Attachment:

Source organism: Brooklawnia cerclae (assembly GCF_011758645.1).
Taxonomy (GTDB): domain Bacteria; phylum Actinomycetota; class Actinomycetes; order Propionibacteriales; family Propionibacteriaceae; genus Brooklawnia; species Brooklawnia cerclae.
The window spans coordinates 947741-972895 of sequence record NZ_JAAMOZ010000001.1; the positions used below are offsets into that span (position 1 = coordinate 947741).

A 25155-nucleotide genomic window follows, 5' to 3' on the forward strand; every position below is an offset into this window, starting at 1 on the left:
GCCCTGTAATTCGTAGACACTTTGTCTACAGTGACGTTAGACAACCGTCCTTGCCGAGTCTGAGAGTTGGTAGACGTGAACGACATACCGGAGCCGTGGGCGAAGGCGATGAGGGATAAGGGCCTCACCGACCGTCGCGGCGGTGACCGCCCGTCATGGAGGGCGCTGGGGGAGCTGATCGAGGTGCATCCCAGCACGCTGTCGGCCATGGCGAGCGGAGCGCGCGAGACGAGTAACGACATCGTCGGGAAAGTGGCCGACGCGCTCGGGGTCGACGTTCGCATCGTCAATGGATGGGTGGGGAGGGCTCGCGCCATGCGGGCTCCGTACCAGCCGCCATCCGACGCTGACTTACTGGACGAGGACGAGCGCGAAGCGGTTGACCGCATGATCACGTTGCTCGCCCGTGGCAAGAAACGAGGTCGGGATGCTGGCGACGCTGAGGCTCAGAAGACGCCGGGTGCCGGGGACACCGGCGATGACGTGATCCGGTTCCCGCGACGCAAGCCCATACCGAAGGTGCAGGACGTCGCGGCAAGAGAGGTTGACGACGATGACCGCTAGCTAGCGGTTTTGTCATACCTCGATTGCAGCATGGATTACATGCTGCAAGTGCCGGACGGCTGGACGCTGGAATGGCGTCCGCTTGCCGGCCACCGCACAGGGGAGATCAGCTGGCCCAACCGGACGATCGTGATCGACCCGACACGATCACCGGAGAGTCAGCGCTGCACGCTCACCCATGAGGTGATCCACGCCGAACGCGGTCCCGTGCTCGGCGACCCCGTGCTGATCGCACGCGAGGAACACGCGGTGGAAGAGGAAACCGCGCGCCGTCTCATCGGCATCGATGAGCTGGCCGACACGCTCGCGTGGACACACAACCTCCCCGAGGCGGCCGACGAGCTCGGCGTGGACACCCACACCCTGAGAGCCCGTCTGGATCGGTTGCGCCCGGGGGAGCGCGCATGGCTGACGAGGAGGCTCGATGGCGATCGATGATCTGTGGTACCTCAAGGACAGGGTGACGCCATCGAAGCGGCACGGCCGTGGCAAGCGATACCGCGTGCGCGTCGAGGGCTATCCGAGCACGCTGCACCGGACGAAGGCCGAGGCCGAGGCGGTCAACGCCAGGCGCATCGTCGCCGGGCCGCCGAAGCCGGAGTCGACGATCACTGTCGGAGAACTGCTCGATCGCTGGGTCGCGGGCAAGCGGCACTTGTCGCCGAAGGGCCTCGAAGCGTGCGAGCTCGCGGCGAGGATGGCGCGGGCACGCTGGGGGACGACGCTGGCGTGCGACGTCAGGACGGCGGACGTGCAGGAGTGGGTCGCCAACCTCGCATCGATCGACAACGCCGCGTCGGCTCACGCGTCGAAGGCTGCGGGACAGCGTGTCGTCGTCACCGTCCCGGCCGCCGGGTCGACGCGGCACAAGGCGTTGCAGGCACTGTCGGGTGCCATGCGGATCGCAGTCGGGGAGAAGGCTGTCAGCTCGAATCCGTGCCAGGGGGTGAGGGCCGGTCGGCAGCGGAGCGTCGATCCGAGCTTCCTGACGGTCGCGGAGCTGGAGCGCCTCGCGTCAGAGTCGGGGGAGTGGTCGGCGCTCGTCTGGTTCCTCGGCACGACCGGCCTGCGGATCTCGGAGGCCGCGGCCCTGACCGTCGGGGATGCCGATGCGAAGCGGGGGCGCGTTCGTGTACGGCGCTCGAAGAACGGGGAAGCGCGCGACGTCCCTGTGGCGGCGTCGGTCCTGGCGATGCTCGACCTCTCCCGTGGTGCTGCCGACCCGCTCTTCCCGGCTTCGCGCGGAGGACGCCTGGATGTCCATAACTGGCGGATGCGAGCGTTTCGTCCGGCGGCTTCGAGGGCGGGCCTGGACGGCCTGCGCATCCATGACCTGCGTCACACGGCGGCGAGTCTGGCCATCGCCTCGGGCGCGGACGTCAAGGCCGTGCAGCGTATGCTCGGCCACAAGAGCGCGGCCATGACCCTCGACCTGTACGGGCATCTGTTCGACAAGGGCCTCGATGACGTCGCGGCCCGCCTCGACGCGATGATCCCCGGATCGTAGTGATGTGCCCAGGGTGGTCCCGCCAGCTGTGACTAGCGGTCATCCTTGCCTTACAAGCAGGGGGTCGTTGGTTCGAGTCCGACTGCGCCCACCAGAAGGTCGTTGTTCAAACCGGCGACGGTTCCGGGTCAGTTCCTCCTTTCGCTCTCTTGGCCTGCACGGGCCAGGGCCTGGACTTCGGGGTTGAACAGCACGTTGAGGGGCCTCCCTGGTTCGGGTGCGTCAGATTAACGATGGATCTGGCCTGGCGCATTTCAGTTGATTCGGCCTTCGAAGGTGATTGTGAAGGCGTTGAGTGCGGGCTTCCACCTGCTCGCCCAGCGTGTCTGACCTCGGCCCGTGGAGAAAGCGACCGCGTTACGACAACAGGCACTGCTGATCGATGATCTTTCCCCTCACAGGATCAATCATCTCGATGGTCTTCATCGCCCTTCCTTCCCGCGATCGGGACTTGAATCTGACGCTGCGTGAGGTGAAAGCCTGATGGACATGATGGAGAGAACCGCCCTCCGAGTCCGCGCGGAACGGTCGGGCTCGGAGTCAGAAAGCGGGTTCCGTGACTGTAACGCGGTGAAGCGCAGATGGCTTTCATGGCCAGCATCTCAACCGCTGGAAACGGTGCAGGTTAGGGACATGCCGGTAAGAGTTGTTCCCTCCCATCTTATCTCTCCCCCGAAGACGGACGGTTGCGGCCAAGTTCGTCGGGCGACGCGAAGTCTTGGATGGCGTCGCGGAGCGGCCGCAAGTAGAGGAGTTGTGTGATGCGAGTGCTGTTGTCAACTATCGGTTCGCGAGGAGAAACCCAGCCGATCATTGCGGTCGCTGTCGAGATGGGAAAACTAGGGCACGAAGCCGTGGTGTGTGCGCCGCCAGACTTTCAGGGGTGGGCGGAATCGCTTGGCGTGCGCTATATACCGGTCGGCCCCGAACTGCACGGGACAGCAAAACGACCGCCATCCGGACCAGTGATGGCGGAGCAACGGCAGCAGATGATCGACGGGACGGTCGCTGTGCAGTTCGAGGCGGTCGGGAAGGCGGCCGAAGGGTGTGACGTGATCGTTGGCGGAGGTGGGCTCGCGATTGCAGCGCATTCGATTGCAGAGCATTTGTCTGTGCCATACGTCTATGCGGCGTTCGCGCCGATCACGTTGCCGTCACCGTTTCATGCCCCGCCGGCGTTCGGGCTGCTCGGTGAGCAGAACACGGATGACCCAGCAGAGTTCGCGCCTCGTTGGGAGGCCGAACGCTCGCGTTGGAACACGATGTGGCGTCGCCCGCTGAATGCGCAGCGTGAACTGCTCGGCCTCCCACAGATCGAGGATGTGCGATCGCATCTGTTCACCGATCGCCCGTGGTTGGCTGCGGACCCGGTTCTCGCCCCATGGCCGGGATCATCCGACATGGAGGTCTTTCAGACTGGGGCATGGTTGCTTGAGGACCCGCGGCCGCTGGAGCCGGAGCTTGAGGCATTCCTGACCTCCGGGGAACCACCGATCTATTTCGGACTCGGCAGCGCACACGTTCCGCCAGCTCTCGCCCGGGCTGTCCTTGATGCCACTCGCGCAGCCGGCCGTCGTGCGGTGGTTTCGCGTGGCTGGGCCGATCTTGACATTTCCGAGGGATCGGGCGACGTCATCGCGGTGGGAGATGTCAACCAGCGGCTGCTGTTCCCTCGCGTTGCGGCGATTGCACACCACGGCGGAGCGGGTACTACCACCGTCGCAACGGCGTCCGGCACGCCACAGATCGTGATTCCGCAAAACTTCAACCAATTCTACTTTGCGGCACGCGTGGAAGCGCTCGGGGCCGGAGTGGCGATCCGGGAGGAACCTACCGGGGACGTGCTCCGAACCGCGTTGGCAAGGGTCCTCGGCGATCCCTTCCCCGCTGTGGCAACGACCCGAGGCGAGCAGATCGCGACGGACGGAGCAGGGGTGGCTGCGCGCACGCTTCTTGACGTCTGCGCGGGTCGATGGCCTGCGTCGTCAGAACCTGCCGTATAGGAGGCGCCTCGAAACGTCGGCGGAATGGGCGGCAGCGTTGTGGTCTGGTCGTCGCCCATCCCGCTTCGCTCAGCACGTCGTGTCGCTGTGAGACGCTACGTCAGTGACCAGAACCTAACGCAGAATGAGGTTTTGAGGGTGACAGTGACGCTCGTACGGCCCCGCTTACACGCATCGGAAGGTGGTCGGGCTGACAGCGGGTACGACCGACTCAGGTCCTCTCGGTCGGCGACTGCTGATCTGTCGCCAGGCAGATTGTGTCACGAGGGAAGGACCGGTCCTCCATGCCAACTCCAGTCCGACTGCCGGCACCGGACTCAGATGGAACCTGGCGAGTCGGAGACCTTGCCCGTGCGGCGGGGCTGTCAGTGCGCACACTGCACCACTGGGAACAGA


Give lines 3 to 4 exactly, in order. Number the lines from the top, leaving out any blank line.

The window spans coordinates 947741-972895 of sequence record NZ_JAAMOZ010000001.1; the positions used below are offsets into that span (position 1 = coordinate 947741).

A 25155-nucleotide genomic window follows, 5' to 3' on the forward strand; every position below is an offset into this window, starting at 1 on the left: